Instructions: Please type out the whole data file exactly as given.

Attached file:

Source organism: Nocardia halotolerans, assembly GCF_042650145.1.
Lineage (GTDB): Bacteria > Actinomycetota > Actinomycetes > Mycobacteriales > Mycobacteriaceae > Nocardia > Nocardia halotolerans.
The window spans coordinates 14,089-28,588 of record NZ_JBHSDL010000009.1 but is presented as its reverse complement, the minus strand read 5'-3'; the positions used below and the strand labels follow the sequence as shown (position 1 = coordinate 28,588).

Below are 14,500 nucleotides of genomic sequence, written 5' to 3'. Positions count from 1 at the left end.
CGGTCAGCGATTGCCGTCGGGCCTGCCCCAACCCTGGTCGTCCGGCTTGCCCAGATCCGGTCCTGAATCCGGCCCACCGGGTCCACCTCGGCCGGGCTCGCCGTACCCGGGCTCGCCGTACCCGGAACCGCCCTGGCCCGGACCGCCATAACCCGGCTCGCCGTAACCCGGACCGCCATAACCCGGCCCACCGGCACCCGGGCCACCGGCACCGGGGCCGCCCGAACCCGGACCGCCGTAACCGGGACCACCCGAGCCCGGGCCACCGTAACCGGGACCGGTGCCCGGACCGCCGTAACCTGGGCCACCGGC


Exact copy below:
Source organism: Nocardia halotolerans, assembly GCF_042650145.1.
Lineage (GTDB): Bacteria > Actinomycetota > Actinomycetes > Mycobacteriales > Mycobacteriaceae > Nocardia > Nocardia halotolerans.
The window spans coordinates 14,089-28,588 of record NZ_JBHSDL010000009.1 but is presented as its reverse complement, the minus strand read 5'-3'; the positions used below and the strand labels follow the sequence as shown (position 1 = coordinate 28,588).

Below are 14,500 nucleotides of genomic sequence, written 5' to 3'. Positions count from 1 at the left end.
CGGTCAGCGATTGCCGTCGGGCCTGCCCCAACCCTGGTCGTCCGGCTTGCCCAGATCCGGTCCTGAATCCGGCCCACCGGGTCCACCTCGGCCGGGCTCGCCGTACCCGGGCTCGCCGTACCCGGAACCGCCCTGGCCCGGACCGCCATAACCCGGCTCGCCGTAACCCGGACCGCCATAACCCGGCCCACCGGCACCCGGGCCACCGGCACCGGGGCCGCCCGAACCCGGACCGCCGTAACCGGGACCACCCGAGCCCGGGCCACCGTAACCGGGACCGGTGCCCGGACCGCCGTAACCTGGGCCACCGGC